not Simpson.
Thank God!
Those Simpsons,
what a bunch of savages!
-Especially that big-ape father.
Actually, the Simpsons
are neighbors of ours,
and we’ve found them to be
a quite misunderstood and
underrated family.
Mom, you look so glamorous.
Well, tonight is
a very special night.
Your father is taking me out
for dinner and dancing.
-Dad dances?
-Like an angel.
♪ Ba, ba ♪
♪ Ba-ba, ba-ba, ba-ba
ba-ba, ba, ba ♪
♪ Ba, ba, ba, ba-ba ♪
-♪ Ba-ba, ba-ba, ba,
ba ba, ba, ba-ba ♪
Work that body, Homer.
You know, one day you’ll learn
-to move like your old man.
-Not if I can help it.
(laughs) Son, there’s
not a woman alive…
who can resist a man
who knows how to mambo.
You don’t have a clue,
do you, Dad?
Out, boy.
-(exhales) What a grump.
Hmm. Hmm.
Hmm! Hm, hm.
Hmm? Hee.
Smooth as a baby’s behind!
♪ Ba, ba, ba-ba, ba-ba
ba-ba, ba-ba, ba, ba ♪
(doorbell rings)
Precious, I think
I hear the doorbell.
I think you’re right,
dumplin’. Bart! Get the door!
Aye, aye, mambo man.
-(both gulp)
♪ Ba, ba, ba-ba, ba-ba
ba-ba, ba, ba ♪
You must be the baby-sitter.
-Yes. I am Miss Botz.
-Just don’t stand there, boy.
Help Miss Botz
with her suitcases.
I can handle my own luggage.
Thank you for coming
on such short notice, Miss Botz.
Here are the phone numbers of
the restaurant where we’ll be dining,
and the motel where we’ll
be spending the night.
You’ll have to put Maggie
to bed now,
but Bart and Lisa can stay up
for another hour.
Until then, they can watch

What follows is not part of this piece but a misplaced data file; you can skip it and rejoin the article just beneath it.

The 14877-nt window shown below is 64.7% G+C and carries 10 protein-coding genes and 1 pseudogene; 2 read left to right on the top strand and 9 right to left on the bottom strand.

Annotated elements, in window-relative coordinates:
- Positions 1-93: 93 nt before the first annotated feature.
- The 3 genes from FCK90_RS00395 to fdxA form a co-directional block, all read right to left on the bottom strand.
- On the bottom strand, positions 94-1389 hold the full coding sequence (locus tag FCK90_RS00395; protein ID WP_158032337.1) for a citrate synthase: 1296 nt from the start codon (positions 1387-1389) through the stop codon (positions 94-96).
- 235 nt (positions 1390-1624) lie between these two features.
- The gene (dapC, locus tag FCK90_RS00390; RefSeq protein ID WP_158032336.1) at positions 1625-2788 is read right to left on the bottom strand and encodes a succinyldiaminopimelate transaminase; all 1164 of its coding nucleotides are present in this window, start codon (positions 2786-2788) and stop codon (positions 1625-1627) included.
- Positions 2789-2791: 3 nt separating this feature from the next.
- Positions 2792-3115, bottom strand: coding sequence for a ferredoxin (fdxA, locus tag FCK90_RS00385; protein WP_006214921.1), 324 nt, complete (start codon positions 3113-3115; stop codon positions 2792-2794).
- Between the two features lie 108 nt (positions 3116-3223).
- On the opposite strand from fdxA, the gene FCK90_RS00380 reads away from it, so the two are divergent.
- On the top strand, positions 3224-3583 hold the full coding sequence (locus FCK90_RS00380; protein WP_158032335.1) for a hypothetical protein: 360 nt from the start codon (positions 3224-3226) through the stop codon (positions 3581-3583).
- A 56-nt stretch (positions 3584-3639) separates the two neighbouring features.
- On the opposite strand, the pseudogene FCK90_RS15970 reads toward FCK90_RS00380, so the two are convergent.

a tape from our video library.
Oh, boy! “The Happy Little Elves
Meet the Curious Bear Cub.”
Oh, the Elves! The Elves!
Bye, kids!
Watch out for the boy.
Mmmwha! Bye, now.
Mmmwha! Be good.

  • Mmmwha! Gotta go.
  • ♪ Ba, ba ♪
    ♪ Ba, ba, ba-ba, ba-ba
    ba-ba, ba, ba ♪♪
    Come, children. Let’s go watch
    “The Happy Little Elves.”
    Look, lady, we’ve seen
    the Crappy Little Elves
    about 14 billion times.
    Maybe we can watch
    some real TV.
    We’re gonna watch the tape.
    Aw! That’s merely suggested
    viewing matter, lady.
    Mom lets us watch
    whatever the hell we want.
    I said you’re gonna watch
    this tape.
    And you’re gonna do what I say,
    or I’m gonna do something to you.
    And I don’t know what that is,
    because everybody has always
    done what I say.
    They all look so tasty,
    but I think I’ll eat
    this one right there.
    Why don’t you pick one

-that’s a little more frisky, sir.
Well, when you choose one
that’s floating upside down,
it somewhat defeats the purpose
of selecting a live lobster.
Oh, okay. Then I’ll take that
one there with the beady eyes.
Excellent choice, sir.
May I lead you to your table?
Oui, oui. After you.
And I’ll be seeing you later.
Help! Help!
Faster, faster!
We gotta save Bubbles.
Oh, man,
I can’t take it anymore.